A humble ring of river rocks around a bed of impatiens. An intricate, multitiered flagstone terrace. A marble mosaic bringing a shower to life.
Richmonders are using stone to add definition, utility and visual interest to their homes. We decided to see how they're taking advantage of materials and methods both ancient and new to express themselves.
Spangled black granite countertops are a stunning counterpoint to the soft tones of the slate floor in Tom and Cathy Cawley's spacious kitchen, the heart of the home they built two years ago.
They'd decided to leave behind the increasingly congested Short Pump area for the peaceful seclusion of Goochland County's wooded hills. In planning their new home, they looked at magazines and other houses for inspiration, and spent months deliberating on everything from the property to the floor plan to the materials for each room.
Beauty and practicality made stone an attractive choice for spaces both big and small. "We considered our lifestyle, and we thought about what we liked and didn't like about our old house," Cathy says.
Her husband loves to cook, and the couple frequently entertains friends and a large extended family, so they designed the kitchen to be the hub of the household. When it came to choosing a practical floor, Cathy says, they liked the light ceramic tile in their previous kitchen but it was difficult to keep looking clean. For the new house, they chose peacock slate in 18-inch square tiles.
Peacock slate ranges from typical blue, gray and green colors to soft peach, rose and salmon tones, so it is beautiful and doesn't show wear. The sheen of the sealant, used to protect the stone, also enhances its color, says the Cawleys' interior designer, Tom Duke of the Planning Partnership. He used 12-inch tiles of the same slate to form the backsplash behind the stainless-steel stove. Each tile is so different it could be a separate abstract painting. "The look of the tile changes completely as the light in the room changes," Tom Cawley says.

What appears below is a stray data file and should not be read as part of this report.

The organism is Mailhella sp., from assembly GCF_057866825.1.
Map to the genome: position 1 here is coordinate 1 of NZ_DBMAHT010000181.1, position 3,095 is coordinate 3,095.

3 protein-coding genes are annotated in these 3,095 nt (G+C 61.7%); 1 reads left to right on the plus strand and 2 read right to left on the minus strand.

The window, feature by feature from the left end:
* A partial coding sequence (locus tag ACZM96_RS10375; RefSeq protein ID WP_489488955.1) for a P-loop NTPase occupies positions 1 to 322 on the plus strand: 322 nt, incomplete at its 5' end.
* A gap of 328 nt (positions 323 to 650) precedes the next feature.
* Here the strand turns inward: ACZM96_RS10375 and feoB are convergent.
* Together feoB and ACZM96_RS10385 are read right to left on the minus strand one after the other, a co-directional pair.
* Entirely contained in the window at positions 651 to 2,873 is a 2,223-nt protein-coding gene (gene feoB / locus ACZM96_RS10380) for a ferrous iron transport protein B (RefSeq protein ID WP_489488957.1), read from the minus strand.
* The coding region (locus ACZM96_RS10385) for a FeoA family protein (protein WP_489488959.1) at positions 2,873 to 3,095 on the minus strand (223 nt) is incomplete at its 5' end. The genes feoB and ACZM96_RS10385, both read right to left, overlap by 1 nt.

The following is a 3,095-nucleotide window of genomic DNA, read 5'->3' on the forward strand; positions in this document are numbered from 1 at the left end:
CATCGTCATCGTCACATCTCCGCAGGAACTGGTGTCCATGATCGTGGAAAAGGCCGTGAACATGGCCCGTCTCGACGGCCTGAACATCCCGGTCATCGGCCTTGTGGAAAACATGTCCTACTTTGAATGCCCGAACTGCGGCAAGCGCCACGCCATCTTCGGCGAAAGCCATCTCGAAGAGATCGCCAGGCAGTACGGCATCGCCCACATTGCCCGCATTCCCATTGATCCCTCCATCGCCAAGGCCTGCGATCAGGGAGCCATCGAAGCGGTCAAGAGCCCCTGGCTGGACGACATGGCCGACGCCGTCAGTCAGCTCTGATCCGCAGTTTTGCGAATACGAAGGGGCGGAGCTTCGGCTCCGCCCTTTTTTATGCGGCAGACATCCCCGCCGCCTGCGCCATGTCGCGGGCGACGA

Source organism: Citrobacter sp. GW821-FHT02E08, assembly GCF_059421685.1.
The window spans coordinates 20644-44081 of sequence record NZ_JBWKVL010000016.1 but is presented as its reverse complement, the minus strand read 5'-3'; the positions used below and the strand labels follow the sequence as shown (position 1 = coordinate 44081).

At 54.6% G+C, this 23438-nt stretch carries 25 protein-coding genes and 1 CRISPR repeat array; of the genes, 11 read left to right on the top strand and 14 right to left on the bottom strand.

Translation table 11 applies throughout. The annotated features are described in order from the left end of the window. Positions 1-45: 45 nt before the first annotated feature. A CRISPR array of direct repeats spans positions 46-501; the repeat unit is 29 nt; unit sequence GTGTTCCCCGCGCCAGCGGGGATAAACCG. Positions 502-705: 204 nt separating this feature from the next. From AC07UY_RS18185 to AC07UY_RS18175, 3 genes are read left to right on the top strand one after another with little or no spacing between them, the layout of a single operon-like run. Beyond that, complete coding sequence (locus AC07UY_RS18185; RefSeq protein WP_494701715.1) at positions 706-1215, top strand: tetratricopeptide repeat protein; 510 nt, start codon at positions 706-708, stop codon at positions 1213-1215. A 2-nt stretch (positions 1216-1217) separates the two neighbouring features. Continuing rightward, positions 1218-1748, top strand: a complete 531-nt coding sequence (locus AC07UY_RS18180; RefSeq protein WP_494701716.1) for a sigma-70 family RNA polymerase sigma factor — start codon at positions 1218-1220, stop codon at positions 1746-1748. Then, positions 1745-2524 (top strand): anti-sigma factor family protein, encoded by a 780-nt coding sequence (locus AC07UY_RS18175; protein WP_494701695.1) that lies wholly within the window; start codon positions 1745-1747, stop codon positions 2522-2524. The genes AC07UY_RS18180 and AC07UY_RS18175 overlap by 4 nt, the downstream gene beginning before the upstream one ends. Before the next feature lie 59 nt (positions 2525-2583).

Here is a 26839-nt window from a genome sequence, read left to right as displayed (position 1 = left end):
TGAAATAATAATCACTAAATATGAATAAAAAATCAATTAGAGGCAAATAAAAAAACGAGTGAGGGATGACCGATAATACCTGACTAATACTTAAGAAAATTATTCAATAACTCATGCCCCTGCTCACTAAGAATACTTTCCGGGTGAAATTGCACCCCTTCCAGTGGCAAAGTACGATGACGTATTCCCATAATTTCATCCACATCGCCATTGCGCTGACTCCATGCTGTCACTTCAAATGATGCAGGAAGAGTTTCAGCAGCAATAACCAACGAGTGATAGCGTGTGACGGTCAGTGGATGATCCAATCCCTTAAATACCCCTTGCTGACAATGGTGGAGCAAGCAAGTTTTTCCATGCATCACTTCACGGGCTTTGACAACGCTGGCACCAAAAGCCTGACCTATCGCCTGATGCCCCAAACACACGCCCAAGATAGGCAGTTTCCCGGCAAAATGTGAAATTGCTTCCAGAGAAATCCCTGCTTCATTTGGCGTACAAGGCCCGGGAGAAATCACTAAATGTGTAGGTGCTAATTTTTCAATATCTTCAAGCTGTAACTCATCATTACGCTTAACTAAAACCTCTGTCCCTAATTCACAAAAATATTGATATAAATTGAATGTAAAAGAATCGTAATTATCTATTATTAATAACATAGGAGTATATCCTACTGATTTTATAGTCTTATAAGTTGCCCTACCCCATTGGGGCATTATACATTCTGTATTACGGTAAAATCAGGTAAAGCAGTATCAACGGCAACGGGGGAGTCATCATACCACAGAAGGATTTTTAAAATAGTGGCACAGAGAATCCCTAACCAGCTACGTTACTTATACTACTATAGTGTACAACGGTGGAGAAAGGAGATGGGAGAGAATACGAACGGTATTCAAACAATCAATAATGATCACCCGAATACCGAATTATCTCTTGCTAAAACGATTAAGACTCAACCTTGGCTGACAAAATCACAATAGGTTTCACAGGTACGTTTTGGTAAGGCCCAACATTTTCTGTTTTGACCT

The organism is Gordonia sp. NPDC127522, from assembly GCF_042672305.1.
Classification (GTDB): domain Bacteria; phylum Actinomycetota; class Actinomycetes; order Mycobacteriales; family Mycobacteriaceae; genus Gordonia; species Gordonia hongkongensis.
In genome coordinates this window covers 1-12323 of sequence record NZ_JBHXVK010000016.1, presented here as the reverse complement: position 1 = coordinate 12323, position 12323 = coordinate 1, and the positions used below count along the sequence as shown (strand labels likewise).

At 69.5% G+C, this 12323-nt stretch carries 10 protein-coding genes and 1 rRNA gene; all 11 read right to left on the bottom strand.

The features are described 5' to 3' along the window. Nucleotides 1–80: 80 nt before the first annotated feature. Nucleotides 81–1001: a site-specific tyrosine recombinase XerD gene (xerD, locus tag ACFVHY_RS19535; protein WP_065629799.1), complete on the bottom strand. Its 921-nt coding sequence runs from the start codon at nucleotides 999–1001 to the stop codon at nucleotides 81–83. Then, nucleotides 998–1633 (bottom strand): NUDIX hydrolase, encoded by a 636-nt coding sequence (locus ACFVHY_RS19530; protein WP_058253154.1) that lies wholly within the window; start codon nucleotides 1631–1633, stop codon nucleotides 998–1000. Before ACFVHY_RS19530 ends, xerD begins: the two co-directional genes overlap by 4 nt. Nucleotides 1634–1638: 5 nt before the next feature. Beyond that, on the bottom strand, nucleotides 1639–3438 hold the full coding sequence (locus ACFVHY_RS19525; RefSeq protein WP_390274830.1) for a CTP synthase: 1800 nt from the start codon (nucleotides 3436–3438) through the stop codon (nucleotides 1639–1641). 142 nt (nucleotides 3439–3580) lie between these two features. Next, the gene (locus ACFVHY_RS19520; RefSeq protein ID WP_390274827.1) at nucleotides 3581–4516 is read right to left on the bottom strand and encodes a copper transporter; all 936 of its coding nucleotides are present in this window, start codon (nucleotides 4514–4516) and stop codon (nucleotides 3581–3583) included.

The couple chose black galaxy granite twinkling with copper-colored flecks for the countertops. The solid dark color is a rich contrast to the subtle kaleidoscope of the slate. And a stacked stone fireplace at the far end of the adjoining den adds a rustic atmosphere and visual balance to the slate backsplash in the kitchen. Neutral wall color and sparse artwork allow the complex beauty of the slate and granite to remain the visual centerpiece of the room.
Small spaces lend themselves to stone too. Marble and onyx mosaics and porcelain tile finished to look like stone create a variety of effects in the couple's bathrooms. Porcelain is an excellent material for the bathroom, Duke says, because it's more impervious than stone, so it rarely discolors and is easy to maintain.
To impart the serenity of the East in the downstairs bath, the Cawleys paired a simple mosaic of brown emperador dark marble on the side of the tub and at the top of the tub wall with neutral faux-stone porcelain tile on the floor and in the bathtub area. The Oriental feeling of the room is completed with an angular sink sitting atop the marble slab vanity, austere fixtures and a tiered towel holder.
Little black, brown and white onyx tiles set in a basket-weave pattern create a jewel-like effect on the floor of the upstairs hall bath. Duke repeated the mosaic pattern in a border at the top of the wall above the porcelain tile bathtub for a unique finishing touch.
To create a restorative spa-like environment in the multichambered master bath, the Cawleys chose neutral marble and porcelain. A taupe marble vanity blends with the emperador light marble mosaic on the floor of the walk-in shower. The mosaic is repeated in the curved front and surface of the spa-tub surround. As for the unfurnished seating area across from the tub, Cathy says, "We are still looking for just the right thing."
The Cawleys say they continue to savor the process of choosing the decorative elements of their home, and they love the results. They encourage anyone contemplating investing in stone to do research and take plenty of time.
A bare expanse of grass became a charming hideaway when Dan Hunt added a concrete paver patio and a flagstone-bordered pond to his Woodland Heights back yard. Hunt used bluestone and other stones from several sources to build up the banks of the pond, which he constructed with the help of the Ashland Berry Farm. Tropical grasses, water irises, and white and yellow water lilies grow in and around the pond, home to a burgeoning family of brilliantly colored koi.